New roles for Charlie Dent as his seniority rises in Congress

Moments before he walked on to the U.S. House floor to be sworn in, Lehigh Valley Congressman Charlie Dent picked up a packet of manila envelopes marked “146.”

What was it last year, one staffer asked another. “183.”

“That’s out of the whole Congress?” Dent asked them.

The lower the number, the higher the seniority in a 435-member body run on rules and tradition. As the 114th Congress gets underway, one signal of Dent’s rising status is the 37-spot drop in the number adorning his official license plates.


Chamberlain: They’re Doing It Wrong – It’s Not Enough To Make A Statement, Republicans Need to Lead

They’re Doing It Wrong: It’s Not Enough To Make A Statement, Republicans Need to Lead

By: Sarah Chamberlain

On November 4th, the American people went to the ballot box and delivered a historic victory for the Republican Party.

With the largest House majority in a generation and 9 new Republican senators who will end Harry Reid’s reign as Majority Leader, Republicans will have the opportunity to help restore common-sense conservative Republican principles to Washington and to hold President Obama accountable. 

Yet, just six weeks later, the headline in Politico this week screamed, “Ted Cruz Reignites GOP Civil War,” as the junior Senator from Texas once again decided to publicly blindside his Republican colleagues over an issue with an already pre-determined outcome.


Roll Call: New Governing Coalition Emerges

In the wake of the “cromnibus,” a new governing coalition may have emerged in Washington.

For the first time in eight years, it doesn’t necessarily include Nancy Pelosi.

It does include Steny H. Hoyer.

The coalition doesn’t seem to need Sens. Ted Cruz, Elizabeth Warren or Jeff Sessions.


Main Street Partnership: Pass Tax Extenders Now To Prevent Tax Hike On America’s Families & Businesses

(Washington, DC) – Calling it “must pass” legislation before Congress adjourns in December, the Main Street Partnership today called on Congress to pass a tax extender package next month that already enjoys bipartisan support and includes numerous provisions important to jobs and the American economy.

“In an ideal world, all of these issues would be addressed in a comprehensive tax reform bill but until that becomes a reality, Congress must act to prevent an immediate tax increase on millions of Americans,” said former U.S. Rep. Steve LaTourette (R-OH), President of the Main Street Partnership. “American taxpayers deserve consistency and predictability, and they shouldn’t be threatened with the prospect of a massive tax hike heading into the holiday season. That should be enough to make any Republican want to act.”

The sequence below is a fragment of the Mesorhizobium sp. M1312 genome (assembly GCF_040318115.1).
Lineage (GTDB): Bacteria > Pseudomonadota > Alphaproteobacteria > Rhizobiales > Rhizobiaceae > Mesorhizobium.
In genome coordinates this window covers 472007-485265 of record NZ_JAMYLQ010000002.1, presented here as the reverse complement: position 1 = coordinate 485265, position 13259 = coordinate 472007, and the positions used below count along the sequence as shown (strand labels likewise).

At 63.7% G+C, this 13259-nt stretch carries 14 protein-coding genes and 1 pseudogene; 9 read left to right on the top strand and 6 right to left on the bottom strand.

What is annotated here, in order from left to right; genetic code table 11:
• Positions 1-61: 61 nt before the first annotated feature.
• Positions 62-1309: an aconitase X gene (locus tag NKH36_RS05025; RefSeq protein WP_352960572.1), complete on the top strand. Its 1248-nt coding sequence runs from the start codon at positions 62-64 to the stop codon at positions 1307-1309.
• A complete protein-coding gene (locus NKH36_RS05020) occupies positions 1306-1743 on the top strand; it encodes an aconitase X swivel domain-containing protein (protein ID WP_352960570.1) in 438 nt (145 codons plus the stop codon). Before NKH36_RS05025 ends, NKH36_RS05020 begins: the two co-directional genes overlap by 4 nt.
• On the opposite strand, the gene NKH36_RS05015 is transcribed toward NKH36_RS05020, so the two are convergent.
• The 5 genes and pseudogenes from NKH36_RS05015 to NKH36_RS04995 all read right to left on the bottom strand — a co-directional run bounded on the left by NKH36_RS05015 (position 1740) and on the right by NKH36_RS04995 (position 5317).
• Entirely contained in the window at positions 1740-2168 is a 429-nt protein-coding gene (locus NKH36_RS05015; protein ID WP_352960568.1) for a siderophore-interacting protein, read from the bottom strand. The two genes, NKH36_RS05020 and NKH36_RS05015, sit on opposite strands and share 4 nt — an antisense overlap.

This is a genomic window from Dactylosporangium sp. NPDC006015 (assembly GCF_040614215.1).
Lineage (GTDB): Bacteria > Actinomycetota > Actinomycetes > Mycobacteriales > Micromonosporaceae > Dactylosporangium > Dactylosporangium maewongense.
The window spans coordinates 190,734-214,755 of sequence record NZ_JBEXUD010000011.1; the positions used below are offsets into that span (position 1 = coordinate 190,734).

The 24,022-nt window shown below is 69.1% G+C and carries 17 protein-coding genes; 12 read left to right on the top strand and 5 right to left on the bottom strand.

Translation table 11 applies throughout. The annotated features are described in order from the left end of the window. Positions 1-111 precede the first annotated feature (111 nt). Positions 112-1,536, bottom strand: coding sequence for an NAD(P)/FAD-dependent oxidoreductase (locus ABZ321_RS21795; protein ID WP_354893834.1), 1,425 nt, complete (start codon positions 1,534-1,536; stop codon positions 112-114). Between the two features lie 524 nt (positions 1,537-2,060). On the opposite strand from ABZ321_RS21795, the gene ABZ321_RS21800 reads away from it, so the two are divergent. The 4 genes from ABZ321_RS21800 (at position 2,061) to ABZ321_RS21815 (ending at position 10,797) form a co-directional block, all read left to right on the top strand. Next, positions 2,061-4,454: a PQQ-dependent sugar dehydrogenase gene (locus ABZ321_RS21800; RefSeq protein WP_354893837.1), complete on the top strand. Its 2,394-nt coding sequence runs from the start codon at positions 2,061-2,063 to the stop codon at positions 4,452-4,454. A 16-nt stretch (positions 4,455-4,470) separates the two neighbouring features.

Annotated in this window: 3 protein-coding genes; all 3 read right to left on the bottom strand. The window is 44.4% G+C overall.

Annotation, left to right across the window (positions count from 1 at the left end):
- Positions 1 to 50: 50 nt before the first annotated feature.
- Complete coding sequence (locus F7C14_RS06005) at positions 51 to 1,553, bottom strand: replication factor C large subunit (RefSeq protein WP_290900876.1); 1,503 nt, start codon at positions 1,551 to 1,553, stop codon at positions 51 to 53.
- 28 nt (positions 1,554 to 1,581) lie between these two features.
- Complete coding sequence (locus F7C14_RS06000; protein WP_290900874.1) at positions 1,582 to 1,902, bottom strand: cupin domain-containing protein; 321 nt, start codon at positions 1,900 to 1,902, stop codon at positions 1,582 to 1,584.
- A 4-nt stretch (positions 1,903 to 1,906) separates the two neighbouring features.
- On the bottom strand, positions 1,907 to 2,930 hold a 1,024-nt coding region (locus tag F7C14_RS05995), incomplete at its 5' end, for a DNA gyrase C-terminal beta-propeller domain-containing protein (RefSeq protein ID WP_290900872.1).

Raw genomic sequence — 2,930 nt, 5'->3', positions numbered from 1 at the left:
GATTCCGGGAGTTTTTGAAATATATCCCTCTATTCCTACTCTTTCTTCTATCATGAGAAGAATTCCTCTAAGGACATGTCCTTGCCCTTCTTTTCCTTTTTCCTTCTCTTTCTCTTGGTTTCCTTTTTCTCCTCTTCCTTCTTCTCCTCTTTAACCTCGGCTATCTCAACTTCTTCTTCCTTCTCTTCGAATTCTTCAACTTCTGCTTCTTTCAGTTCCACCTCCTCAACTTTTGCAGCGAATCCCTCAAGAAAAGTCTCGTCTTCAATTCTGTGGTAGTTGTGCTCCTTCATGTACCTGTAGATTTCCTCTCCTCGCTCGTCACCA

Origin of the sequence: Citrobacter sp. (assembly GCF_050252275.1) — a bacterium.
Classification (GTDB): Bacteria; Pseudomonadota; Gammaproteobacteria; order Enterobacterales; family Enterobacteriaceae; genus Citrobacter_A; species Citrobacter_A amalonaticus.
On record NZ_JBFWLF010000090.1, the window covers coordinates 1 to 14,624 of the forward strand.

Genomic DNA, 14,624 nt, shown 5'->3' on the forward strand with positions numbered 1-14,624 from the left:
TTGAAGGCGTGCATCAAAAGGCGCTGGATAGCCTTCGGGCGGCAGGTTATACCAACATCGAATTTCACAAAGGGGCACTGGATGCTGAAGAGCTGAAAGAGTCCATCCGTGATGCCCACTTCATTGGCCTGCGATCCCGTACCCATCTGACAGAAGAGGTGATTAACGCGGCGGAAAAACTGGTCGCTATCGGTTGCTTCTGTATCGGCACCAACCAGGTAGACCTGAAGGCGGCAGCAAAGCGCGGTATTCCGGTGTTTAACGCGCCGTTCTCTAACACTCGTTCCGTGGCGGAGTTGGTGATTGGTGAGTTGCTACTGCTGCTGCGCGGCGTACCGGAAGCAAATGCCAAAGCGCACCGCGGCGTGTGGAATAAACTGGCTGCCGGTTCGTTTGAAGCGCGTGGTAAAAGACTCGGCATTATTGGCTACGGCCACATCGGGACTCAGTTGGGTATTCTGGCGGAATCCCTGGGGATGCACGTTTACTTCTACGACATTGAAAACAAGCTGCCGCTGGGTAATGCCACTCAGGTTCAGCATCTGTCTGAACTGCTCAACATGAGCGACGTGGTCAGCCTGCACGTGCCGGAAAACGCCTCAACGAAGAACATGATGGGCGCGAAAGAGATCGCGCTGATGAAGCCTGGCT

“This is particularly important to women in our country who are in charge of the vast majority of family budgets. They deserve certainty as they plan for their family’s future in the months ahead,” said Main Street Partnership’s Chief Operating Officer Sarah Chamberlain.

Main Street’s statement comes in the wake of a report in Politico last week that Heritage Action and other Washington conservative groups are threatening Members of the House with attack ads if they stand with their constituents and support a tax extender package in the lame duck session. As Politico reported:

  • “That’s raising alarms among more moderate Republicans because it could disrupt the upcoming 2015 tax-filing season. Millions of Americans could suddenly find their tax refunds delayed or be forced to file twice — potentially leaving Republicans to blame.”

“As Main Street and other common-sense Republican groups demonstrated across-the-board this past primary season, we will be there to support Members of Congress who do what’s right for their constituents and the country. It’s important that Congress acts this year before taxes go up on America’s families and job creators,” LaTourette concluded.


Although most Republicans – and Democrats, for that matter – agree that temporary tax policy is generally not a good practice, the extender package includes numerous provisions important to jobs and the economy.  For example, among the extenders are the R&D credit, 50% bonus depreciation to encourage capital investment, the Section 179 expensing provision for small businesses, as well as provisions that level the playing field for U.S. companies competing abroad.  To encourage charitable giving, there are provisions like the IRA Charitable Rollover, the food donation deduction, and land conservation deduction.  Numerous other extenders serve a solid policy purpose, including the option to deduct state and local sales taxes instead of state income taxes – very important in states with no or low income tax, like Alaska, Florida, Nevada, South Dakota, Tennessee, Texas, Washington and Wyoming.

There is one important reason why every Republican should be in favor of that notion:  to fail to act will mean an immediate tax increase on millions of Americans.   Importantly, the tax extenders have already expired – at the end of 2013.  The failure to extend them retroactively to the beginning of 2014 will result in a tax increase equaling billions of dollars.

The House passed a number of business and charitable tax extenders permanently, while the Senate Finance Committee passed the entire tax extender package for a 2 year period.  Combining the two approaches will result in a the solid policy achievement of making some meritorious provisions permanent in the tax code, thereby avoiding the extender exercise for those provisions in the future.

Tax extenders are one measure Congressional Republicans should act on expeditiously in lame duck.



The Obama Republicans?

More GOP House members must defend Democratic-friendly districts.